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Emotional Wellness: Repression & Suppression



In recent times, the notion of personal Wellness & Mental Health is becoming more mainstream. In the current era, there seems to be a push for the normalization of Mental Healthcare alongside the reformation of the Medical Healthcare system. Covid-19 seemed to be the catalyst that has caused us all to stop and think, not only about our medical healthcare, but also our mental health in a more serious and scrutinized way.


While this new enlightening age of mental healthcare is a push in a positive direction, as with any significant changes, there comes the appearance of growth pains. These growing pains can present in different ways.


One way is misinformation. Misinformation is referring to the ways in which mental health terminology or certain techniques which deal with certain mental health issues are widely misused or are inaccurately understood. For instance, I once heard someone say, "The best way to deal with a bad breakup is to listen to a bunch of sad music." While this may be helpful at some stage of the grief process, it may not be the best way to deal with a breakup as this could potentially cause downward spiraling or rumination for some.


Truthfully, mental health is about knowing yourself, knowing how to treat yourself, and discovering what works and doesn't work best for you. This takes time, a level of deep introspection, and an investment in yourself which, hopefully, brings about positive changes in your life.


The fruits of this endeavor are abundant, but what if you are attempting to make some life changes, and you are feeling stuck or stagnant? Maybe, you just can't seem to understand why change isn't happening for you. In these instances when we feel blocked or stuck, it is typically because we are doing one of two things. We are either suppressing the memory of some traumatic event, feeling, or emotion, or our minds are repressing the memory of an event or the experience of some overwhelming feeling or emotion.


These two defense mechanisms are almost identical. The only difference, really, is that one is a conscious choice while the other is unconscious. Suppression is the willful or conscious choice to block a memory or emotion from your immediate awareness. An example of this would be if a person saw something that particularly disgusted them, and they refused to think about that incident. That person may protest, wave both hands in the air, and say, "nope...nope... I didn't see that!" They are suppressing the thought from immediate memory as well as the subsequent emotions that follow.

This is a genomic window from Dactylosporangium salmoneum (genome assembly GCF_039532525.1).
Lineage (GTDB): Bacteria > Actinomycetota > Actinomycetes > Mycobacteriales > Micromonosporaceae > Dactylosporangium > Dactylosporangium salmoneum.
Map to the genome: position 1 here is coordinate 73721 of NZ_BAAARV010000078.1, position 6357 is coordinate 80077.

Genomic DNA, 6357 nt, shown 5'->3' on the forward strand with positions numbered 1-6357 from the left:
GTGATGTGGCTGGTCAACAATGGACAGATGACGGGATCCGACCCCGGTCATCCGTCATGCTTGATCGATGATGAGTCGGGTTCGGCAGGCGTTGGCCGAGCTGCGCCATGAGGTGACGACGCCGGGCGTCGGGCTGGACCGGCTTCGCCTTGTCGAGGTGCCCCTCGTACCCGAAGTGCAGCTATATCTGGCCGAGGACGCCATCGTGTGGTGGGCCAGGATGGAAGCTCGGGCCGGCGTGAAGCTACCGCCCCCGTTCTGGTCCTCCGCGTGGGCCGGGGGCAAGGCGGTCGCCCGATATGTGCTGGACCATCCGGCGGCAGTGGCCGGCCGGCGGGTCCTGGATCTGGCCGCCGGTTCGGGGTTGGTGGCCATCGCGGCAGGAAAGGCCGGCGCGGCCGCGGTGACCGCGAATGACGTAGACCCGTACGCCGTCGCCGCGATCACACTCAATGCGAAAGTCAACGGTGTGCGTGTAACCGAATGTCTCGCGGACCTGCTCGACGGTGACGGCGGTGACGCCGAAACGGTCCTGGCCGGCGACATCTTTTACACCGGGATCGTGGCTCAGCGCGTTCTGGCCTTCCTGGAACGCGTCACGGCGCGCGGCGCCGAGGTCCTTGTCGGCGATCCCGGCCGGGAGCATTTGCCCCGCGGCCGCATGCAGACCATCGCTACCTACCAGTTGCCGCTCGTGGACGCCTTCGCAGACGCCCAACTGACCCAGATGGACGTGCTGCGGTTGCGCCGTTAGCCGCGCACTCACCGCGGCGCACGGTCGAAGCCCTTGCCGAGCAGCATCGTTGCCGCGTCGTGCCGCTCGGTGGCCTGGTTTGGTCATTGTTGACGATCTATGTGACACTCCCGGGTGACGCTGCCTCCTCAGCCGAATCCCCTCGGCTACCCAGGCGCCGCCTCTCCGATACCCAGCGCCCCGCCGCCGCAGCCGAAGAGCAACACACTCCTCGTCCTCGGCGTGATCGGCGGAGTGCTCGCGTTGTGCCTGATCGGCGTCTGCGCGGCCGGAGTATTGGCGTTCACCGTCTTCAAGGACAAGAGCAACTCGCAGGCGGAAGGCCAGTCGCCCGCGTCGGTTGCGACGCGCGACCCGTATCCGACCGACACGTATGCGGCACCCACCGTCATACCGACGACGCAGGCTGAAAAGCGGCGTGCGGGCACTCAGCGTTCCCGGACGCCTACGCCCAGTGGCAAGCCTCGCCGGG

Repression happens as a reaction to an overly stressful event or emotion. An example of this, would be if a person witnessed an atrocious crime being committed, and as a response to the stress of that event, that person's psyche may block it from immediate recall (also known as the preconscious mind) though it may still exist in the subconscious mind while influencing future behaviors.

How could a repressed or suppressed memory affect one's behaviors? It may cause someone to experience undue fear in a similar circumstance. Let's say someone witnessed an accident in which a bystander was hit by a car. The witness may become agitated or anxious while crossing the street and not necessarily be able to explain why. This may be an example of repression as this person cannot seem to recall the memory even when they attempt to do so.

Repressing or suppressing memories or emotions can lead to confusion, regret, depression, anxiety, and behavioral outburst. Unlocking these difficult emotions and painful memories may be necessary for overcoming the trauma which led to the result of repression or suppression. Once the trauma is addressed, then true growth and healing can take place.

If you or someone you know are experiencing symptoms like the ones listed in this article, it may be worth reaching out to a mental health professional. They possess the knowledge and expertise to help address these repressed or suppressed memories or emotions in a way that is both safe and therapeutic. How wonderful is it to know that you are not alone in your struggle and that there are people who refuse to let others handle their problems alone!



To book schedule an appointment visit: Nayaclinics.com/book-online



 

About Sam Nabil

Sam Nabil is the founder of Naya Clinics and is a Boston therapist and a Boston Marriage Counselor.

Sam offers therapy in Boston and Boston Marriage Counseling for adults suffering from relationship challenges, life transitions and anxiety. Sam Nabil was featured in many prestigious publications. Check out his interview with Aljazeera English, The Washington post, The Boston Globe, Fatherly magazine, Women's health magazine, Cornell university, Yahoo News, USA Today, Marriage.com


Naya Clinics is a top-rated Marriage Counseling, therapy and Life coaching practice.

Naya Clinics offers Marriage Counselors near me, individual therapy near me, and life coaching near me in various locations across the USA and the world. Naya Clinics also offers Online marriage counseling, online therapy, and online life coaching.


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